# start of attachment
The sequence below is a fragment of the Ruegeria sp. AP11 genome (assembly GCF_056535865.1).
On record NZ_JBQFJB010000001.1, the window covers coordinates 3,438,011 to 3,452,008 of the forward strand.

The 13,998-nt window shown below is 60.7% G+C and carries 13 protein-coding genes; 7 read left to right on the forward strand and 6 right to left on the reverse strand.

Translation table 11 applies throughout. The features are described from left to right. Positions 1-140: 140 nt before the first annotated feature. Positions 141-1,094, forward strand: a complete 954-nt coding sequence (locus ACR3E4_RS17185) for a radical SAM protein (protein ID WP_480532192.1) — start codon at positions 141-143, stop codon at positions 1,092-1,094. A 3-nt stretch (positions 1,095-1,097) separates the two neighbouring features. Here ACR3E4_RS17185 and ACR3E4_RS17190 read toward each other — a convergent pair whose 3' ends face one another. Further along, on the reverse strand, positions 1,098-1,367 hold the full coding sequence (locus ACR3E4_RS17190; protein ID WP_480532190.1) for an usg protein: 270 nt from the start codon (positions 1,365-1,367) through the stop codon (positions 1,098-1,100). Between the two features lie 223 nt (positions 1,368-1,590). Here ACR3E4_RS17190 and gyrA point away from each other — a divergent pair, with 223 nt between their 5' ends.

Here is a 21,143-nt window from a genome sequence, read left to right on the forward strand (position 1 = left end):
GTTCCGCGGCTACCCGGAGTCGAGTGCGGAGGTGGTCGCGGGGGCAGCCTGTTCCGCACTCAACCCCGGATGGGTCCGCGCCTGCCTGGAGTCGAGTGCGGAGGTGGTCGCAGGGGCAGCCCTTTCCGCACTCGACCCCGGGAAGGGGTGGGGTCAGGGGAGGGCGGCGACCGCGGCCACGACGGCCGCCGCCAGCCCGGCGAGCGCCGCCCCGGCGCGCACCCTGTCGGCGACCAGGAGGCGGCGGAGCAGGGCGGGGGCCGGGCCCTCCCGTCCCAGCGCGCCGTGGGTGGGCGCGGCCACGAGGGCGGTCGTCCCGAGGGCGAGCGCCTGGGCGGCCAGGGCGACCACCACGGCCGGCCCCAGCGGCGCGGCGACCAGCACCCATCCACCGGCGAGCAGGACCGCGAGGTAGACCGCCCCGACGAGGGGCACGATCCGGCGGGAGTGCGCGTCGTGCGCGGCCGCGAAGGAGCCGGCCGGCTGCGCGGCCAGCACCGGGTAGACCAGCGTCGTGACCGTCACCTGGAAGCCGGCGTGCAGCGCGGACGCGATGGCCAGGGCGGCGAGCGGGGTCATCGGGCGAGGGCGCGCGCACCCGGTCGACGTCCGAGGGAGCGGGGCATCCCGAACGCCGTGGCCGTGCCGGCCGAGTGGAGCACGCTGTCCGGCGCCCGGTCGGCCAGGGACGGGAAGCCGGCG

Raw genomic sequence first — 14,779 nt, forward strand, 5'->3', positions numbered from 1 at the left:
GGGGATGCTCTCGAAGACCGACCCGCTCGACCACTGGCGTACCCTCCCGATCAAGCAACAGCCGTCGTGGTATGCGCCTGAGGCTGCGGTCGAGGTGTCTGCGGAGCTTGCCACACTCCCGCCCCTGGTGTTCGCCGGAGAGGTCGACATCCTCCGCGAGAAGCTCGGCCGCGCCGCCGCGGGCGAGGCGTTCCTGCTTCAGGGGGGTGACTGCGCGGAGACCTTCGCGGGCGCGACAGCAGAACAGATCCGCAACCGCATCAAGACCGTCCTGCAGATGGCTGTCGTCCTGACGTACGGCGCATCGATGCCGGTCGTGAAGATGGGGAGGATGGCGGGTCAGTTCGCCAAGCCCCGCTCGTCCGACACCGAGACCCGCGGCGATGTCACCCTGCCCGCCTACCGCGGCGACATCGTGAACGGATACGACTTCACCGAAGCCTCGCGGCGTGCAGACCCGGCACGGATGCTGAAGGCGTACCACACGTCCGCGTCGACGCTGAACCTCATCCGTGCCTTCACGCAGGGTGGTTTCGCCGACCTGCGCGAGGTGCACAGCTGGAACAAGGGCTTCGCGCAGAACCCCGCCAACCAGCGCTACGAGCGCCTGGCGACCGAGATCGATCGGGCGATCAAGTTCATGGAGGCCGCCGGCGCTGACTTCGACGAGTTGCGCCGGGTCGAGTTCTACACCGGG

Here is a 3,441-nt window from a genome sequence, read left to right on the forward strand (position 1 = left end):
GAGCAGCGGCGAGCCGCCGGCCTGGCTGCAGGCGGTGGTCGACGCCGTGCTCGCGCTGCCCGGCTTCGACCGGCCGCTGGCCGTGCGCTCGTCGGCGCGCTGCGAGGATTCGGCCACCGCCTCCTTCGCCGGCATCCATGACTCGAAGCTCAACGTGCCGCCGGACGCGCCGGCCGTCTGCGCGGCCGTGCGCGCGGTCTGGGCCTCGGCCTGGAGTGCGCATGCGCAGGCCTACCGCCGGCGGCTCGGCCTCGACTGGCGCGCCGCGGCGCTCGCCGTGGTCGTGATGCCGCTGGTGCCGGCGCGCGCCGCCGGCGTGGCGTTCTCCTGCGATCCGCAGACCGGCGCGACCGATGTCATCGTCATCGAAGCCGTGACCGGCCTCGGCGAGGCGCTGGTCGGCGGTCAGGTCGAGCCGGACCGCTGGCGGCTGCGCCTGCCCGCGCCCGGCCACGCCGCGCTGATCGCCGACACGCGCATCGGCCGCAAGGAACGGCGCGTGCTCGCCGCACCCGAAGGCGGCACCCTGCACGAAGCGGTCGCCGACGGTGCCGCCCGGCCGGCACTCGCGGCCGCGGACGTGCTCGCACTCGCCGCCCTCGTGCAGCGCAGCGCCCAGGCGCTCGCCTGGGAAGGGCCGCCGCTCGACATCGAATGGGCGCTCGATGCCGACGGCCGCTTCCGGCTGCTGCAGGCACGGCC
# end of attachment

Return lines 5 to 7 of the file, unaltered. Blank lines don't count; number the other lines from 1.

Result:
Here is a 21,143-nt window from a genome sequence, read left to right on the forward strand (position 1 = left end):
GTTCCGCGGCTACCCGGAGTCGAGTGCGGAGGTGGTCGCGGGGGCAGCCTGTTCCGCACTCAACCCCGGATGGGTCCGCGCCTGCCTGGAGTCGAGTGCGGAGGTGGTCGCAGGGGCAGCCCTTTCCGCACTCGACCCCGGGAAGGGGTGGGGTCAGGGGAGGGCGGCGACCGCGGCCACGACGGCCGCCGCCAGCCCGGCGAGCGCCGCCCCGGCGCGCACCCTGTCGGCGACCAGGAGGCGGCGGAGCAGGGCGGGGGCCGGGCCCTCCCGTCCCAGCGCGCCGTGGGTGGGCGCGGCCACGAGGGCGGTCGTCCCGAGGGCGAGCGCCTGGGCGGCCAGGGCGACCACCACGGCCGGCCCCAGCGGCGCGGCGACCAGCACCCATCCACCGGCGAGCAGGACCGCGAGGTAGACCGCCCCGACGAGGGGCACGATCCGGCGGGAGTGCGCGTCGTGCGCGGCCGCGAAGGAGCCGGCCGGCTGCGCGGCCAGCACCGGGTAGACCAGCGTCGTGACCGTCACCTGGAAGCCGGCGTGCAGCGCGGACGCGATGGCCAGGGCGGCGAGCGGGGTCATCGGGCGAGGGCGCGCGCACCCGGTCGACGTCCGAGGGAGCGGGGCATCCCGAACGCCGTGGCCGTGCCGGCCGAGTGGAGCACGCTGTCCGGCGCCCGGTCGGCCAGGGACGGGAAGCCGGCG

Raw genomic sequence first — 14,779 nt, forward strand, 5'->3', positions numbered from 1 at the left: